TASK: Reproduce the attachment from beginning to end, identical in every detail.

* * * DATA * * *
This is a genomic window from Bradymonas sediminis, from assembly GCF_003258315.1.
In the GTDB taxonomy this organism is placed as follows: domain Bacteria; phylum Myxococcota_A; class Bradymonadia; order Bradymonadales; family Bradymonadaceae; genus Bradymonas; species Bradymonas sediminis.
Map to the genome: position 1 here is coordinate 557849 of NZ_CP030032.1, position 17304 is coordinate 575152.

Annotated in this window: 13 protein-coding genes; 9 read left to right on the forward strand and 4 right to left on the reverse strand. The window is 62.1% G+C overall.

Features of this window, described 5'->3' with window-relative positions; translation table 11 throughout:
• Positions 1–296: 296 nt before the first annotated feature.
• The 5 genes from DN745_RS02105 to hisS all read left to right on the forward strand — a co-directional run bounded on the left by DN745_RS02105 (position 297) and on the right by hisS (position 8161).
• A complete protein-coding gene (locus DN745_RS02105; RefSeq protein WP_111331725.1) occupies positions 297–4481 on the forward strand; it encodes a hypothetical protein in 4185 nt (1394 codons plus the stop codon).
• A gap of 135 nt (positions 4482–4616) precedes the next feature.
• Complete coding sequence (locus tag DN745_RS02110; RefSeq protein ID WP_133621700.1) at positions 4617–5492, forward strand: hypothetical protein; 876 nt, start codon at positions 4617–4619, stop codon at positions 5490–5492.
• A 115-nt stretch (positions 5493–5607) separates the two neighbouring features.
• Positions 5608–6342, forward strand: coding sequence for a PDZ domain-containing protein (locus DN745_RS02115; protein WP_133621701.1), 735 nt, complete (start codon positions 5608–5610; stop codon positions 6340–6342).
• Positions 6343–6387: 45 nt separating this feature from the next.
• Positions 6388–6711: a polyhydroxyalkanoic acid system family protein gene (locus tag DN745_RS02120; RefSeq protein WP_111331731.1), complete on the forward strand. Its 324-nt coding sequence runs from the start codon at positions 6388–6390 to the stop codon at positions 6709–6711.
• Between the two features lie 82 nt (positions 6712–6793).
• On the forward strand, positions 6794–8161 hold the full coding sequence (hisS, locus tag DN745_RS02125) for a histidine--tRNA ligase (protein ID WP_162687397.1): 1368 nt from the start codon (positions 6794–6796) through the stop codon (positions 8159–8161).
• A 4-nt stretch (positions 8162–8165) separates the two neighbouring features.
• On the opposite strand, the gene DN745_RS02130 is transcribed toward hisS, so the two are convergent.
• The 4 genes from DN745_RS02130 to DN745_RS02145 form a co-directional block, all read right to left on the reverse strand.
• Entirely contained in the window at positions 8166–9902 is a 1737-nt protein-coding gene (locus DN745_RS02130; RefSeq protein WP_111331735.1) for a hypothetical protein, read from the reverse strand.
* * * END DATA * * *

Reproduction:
This is a genomic window from Bradymonas sediminis, from assembly GCF_003258315.1.
In the GTDB taxonomy this organism is placed as follows: domain Bacteria; phylum Myxococcota_A; class Bradymonadia; order Bradymonadales; family Bradymonadaceae; genus Bradymonas; species Bradymonas sediminis.
Map to the genome: position 1 here is coordinate 557849 of NZ_CP030032.1, position 17304 is coordinate 575152.

Annotated in this window: 13 protein-coding genes; 9 read left to right on the forward strand and 4 right to left on the reverse strand. The window is 62.1% G+C overall.

Features of this window, described 5'->3' with window-relative positions; translation table 11 throughout:
• Positions 1–296: 296 nt before the first annotated feature.
• The 5 genes from DN745_RS02105 to hisS all read left to right on the forward strand — a co-directional run bounded on the left by DN745_RS02105 (position 297) and on the right by hisS (position 8161).
• A complete protein-coding gene (locus DN745_RS02105; RefSeq protein WP_111331725.1) occupies positions 297–4481 on the forward strand; it encodes a hypothetical protein in 4185 nt (1394 codons plus the stop codon).
• A gap of 135 nt (positions 4482–4616) precedes the next feature.
• Complete coding sequence (locus tag DN745_RS02110; RefSeq protein ID WP_133621700.1) at positions 4617–5492, forward strand: hypothetical protein; 876 nt, start codon at positions 4617–4619, stop codon at positions 5490–5492.
• A 115-nt stretch (positions 5493–5607) separates the two neighbouring features.
• Positions 5608–6342, forward strand: coding sequence for a PDZ domain-containing protein (locus DN745_RS02115; protein WP_133621701.1), 735 nt, complete (start codon positions 5608–5610; stop codon positions 6340–6342).
• Positions 6343–6387: 45 nt separating this feature from the next.
• Positions 6388–6711: a polyhydroxyalkanoic acid system family protein gene (locus tag DN745_RS02120; RefSeq protein WP_111331731.1), complete on the forward strand. Its 324-nt coding sequence runs from the start codon at positions 6388–6390 to the stop codon at positions 6709–6711.
• Between the two features lie 82 nt (positions 6712–6793).
• On the forward strand, positions 6794–8161 hold the full coding sequence (hisS, locus tag DN745_RS02125) for a histidine--tRNA ligase (protein ID WP_162687397.1): 1368 nt from the start codon (positions 6794–6796) through the stop codon (positions 8159–8161).
• A 4-nt stretch (positions 8162–8165) separates the two neighbouring features.
• On the opposite strand, the gene DN745_RS02130 is transcribed toward hisS, so the two are convergent.
• The 4 genes from DN745_RS02130 to DN745_RS02145 form a co-directional block, all read right to left on the reverse strand.
• Entirely contained in the window at positions 8166–9902 is a 1737-nt protein-coding gene (locus DN745_RS02130; RefSeq protein WP_111331735.1) for a hypothetical protein, read from the reverse strand.